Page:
“Everything is covered in soot because there’s an open fire in the corner, which is the family’s only source of heat and fuel for cooking,” he says. “Smoke inhalation can easily contribute to wound complications, such as causing a lip repair to fall apart. From the day these kids are born, that’s what they’re breathing.”
Through Mayan Families, Dr. Jarrahy joined a stove-building project, installing cinder-block ovens in homes to eliminate the need for sooty indoor fires. “These are people who live a simple lifestyle, but the impact of that lifestyle for their families is not lost upon them,” Dr. Jarrahy says.
Dr. Taub accompanied Dr. Jarrahy to assess that impact. While he performed surgeries, she interviewed family members about their understanding of the procedures. Such interdisciplinary alliances are becoming more common. As coprincipal investigators, Dr. Taub and Dr. Jarrahy expect their effort, funded by a transdisciplinary seed grant from the UCLA Office of the Vice Chancellor for Research and the Clinical and Translational Science Institute, will result in the development of anthropological-assessment tools to guide physicians in providing culturally appropriate care. Dr. Taub and Dr. Jarrahy also coordinated three “At the Crossroads” symposia at UCLA, funded by a working grant they were awarded through the Latin American Institute. The first, in March 2013, focused on medicine and culture, followed by gatherings in April on surgery and culture and in May on community well-being.
Many surgeons, like Dr. Jarrahy, will take vacation time and pay their own way to provide indigenous people with medical care, and their efforts often can make a dramatic difference in the lives of their patients – giving them potential to get married, to attend school without being bullied, to become accepted members of their communities. “The surgeons are extraordinary people who think beyond their own community,” says Dr. Taub. “Without their expertise, there wouldn’t be any intercultural exchange. But the additional awareness that someone like Dr. Jarrahy has developed about cultural beliefs and practices benefits local people. If they are asked about their beliefs and tell a story about their lives, it makes them feel more comfortable and trusting.”
Most surgeons don’t tend to have that holistic perspective, however. They are “laser focused,” Dr. Jarrahy says. “We think about the width of the cleft and how good the repair is, what the shape of the nose is afterward. But the questions Dr. Taub is asking of our patients and their families – how do they feel about receiving surgical care from visiting foreigners? Is the care consistent with their traditional beliefs about health and healing? – are to some degree as important as our technical efforts. Ultimately, the answers to her questions will determine to what extent our surgical interventions are successful. It’s unrealistic to expect that our patients will be compliant just because we come from the U.S. and we’re good surgeons. We can’t expect that. Cultural sensitivity is all the more important in that context.”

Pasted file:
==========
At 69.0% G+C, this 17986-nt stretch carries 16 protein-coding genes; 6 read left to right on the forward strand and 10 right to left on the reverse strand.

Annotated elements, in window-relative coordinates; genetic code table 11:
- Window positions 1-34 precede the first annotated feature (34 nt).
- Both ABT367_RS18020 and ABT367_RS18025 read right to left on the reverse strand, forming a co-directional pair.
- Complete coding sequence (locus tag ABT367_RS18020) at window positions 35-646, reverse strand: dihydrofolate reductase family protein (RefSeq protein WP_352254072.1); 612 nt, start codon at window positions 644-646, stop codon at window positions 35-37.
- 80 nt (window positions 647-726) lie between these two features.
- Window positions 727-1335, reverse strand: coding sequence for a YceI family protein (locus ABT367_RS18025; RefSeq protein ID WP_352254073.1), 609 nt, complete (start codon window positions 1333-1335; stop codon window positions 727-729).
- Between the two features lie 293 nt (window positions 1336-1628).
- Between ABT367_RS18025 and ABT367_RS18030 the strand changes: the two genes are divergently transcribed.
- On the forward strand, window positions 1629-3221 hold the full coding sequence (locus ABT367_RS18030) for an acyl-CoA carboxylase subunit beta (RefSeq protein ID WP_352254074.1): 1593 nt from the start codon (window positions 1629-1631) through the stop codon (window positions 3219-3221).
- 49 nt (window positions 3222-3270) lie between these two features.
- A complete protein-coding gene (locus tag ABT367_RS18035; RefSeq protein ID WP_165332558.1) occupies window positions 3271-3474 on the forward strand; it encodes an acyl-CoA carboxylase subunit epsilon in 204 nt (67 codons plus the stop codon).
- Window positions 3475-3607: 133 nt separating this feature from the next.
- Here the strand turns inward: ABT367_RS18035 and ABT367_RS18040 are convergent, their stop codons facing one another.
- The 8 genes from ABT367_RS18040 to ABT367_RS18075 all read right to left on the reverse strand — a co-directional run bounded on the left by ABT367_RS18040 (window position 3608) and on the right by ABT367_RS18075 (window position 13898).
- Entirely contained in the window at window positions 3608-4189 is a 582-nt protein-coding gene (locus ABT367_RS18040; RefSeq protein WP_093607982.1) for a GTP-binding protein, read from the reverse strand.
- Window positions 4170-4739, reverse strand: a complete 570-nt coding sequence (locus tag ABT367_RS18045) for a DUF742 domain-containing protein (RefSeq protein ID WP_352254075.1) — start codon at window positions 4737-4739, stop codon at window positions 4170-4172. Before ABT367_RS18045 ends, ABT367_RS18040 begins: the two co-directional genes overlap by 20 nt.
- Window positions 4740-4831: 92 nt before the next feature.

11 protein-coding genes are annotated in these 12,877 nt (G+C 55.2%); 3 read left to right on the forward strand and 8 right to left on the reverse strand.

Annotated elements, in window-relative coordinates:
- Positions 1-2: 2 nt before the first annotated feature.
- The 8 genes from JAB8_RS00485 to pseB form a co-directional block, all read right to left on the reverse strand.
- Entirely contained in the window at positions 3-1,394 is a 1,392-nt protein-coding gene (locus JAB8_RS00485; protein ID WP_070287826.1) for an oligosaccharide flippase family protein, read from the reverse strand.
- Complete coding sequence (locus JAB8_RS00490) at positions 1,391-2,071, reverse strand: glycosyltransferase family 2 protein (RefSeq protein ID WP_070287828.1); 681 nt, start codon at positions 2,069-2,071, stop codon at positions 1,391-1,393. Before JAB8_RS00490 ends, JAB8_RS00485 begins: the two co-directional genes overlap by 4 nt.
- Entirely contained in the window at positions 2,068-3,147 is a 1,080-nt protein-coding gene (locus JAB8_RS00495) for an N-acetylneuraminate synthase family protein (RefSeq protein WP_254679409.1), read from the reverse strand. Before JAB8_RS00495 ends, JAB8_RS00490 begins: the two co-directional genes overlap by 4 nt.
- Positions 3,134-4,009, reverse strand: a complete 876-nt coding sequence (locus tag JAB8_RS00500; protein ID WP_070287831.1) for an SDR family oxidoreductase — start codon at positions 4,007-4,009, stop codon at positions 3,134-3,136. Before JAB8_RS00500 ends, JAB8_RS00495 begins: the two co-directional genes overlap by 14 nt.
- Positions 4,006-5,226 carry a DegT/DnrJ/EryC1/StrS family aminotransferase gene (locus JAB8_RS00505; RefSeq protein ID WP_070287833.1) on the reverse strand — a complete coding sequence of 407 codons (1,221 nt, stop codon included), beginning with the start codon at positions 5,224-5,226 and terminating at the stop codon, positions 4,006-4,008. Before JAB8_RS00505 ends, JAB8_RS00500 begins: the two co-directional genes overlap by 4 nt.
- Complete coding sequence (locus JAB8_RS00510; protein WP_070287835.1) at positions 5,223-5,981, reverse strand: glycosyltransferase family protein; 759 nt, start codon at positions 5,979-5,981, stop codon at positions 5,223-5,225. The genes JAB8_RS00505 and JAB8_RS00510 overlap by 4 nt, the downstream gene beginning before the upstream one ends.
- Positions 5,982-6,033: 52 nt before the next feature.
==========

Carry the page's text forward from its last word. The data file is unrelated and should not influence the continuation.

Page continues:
UCLA Pediatric Neurosurgeon Jorge Lazareff, MD, has been working to establish “gardens” overseas since 1990. Born and trained in Argentina, Dr. Lazareff was director of neurosurgery at Mexico City’s Hospital Infantil de Mexico Federico Gomez when Guatemala’s Jorge Von Ahn Hospital invited him to demonstrate surgical procedures. “I was pleasantly surprised at how knowledgeable the doctors from Guatemala were,” he says. “Pleasantly and shamefully surprised. Why should I have thought they would not be good?”
It was an epiphany. But in 2002, during his first medical mission, he saw Guatemalan doctors in one corner speaking Spanish and American-based doctors in another corner speaking English. “There was a divide and a separation,” he recalls. Dr. Lazareff no longer joins large missions. Instead, he goes with teams of two or three and matches up with local counterparts. In 2012, for example, Mending Kids International, a Burbank, California-based non-profit that organizes and sends medical missions abroad, dispatched Dr. Lazareff to Guatemala with a neurophysiologist and an anesthesiologist and matched them with Guatemalan neurosurgeon Graciella Manucci, MD, and her team. They did one cerebral-palsy surgery together. Afterward, Dr. Lazareff asked Mending Kids to fund the Guatemalan team rather than paying to bring him back to the country. Similarly, Dr. Lazareff worked for three months at UCLA with Nicaraguan neurosurgeon Juan Bosco Gonzalez Torres, MD. After promising signs from the Guatemala program, Dr. Gonzalez Torres submitted a budget for a neurosurgery clinic in Nicaragua, and Mending Kids agreed to fund it. “The concept was the same all along,” Dr. Lazareff says. “Don’t fund American doctors to do the work that can be done by local doctors.”